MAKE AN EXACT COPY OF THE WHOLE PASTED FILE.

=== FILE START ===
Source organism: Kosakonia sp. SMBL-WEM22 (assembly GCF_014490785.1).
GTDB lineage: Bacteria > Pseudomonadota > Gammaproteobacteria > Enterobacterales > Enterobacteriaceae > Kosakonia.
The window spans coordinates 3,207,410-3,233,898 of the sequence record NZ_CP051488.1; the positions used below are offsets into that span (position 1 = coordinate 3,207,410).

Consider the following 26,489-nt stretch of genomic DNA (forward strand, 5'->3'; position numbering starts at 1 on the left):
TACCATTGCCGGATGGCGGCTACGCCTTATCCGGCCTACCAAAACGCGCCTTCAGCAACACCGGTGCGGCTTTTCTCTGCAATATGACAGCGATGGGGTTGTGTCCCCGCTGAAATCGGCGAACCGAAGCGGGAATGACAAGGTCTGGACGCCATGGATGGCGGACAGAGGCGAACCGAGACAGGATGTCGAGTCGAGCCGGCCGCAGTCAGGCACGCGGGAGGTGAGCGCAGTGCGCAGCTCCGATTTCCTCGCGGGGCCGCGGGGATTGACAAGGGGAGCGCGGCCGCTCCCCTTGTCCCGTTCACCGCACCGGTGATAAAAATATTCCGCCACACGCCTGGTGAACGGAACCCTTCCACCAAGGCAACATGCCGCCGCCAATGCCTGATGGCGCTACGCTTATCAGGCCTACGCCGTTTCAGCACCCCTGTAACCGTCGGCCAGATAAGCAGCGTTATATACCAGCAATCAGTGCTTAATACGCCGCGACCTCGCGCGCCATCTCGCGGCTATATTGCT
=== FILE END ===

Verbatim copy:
Source organism: Kosakonia sp. SMBL-WEM22 (assembly GCF_014490785.1).
GTDB lineage: Bacteria > Pseudomonadota > Gammaproteobacteria > Enterobacterales > Enterobacteriaceae > Kosakonia.
The window spans coordinates 3,207,410-3,233,898 of the sequence record NZ_CP051488.1; the positions used below are offsets into that span (position 1 = coordinate 3,207,410).

Consider the following 26,489-nt stretch of genomic DNA (forward strand, 5'->3'; position numbering starts at 1 on the left):
TACCATTGCCGGATGGCGGCTACGCCTTATCCGGCCTACCAAAACGCGCCTTCAGCAACACCGGTGCGGCTTTTCTCTGCAATATGACAGCGATGGGGTTGTGTCCCCGCTGAAATCGGCGAACCGAAGCGGGAATGACAAGGTCTGGACGCCATGGATGGCGGACAGAGGCGAACCGAGACAGGATGTCGAGTCGAGCCGGCCGCAGTCAGGCACGCGGGAGGTGAGCGCAGTGCGCAGCTCCGATTTCCTCGCGGGGCCGCGGGGATTGACAAGGGGAGCGCGGCCGCTCCCCTTGTCCCGTTCACCGCACCGGTGATAAAAATATTCCGCCACACGCCTGGTGAACGGAACCCTTCCACCAAGGCAACATGCCGCCGCCAATGCCTGATGGCGCTACGCTTATCAGGCCTACGCCGTTTCAGCACCCCTGTAACCGTCGGCCAGATAAGCAGCGTTATATACCAGCAATCAGTGCTTAATACGCCGCGACCTCGCGCGCCATCTCGCGGCTATATTGCT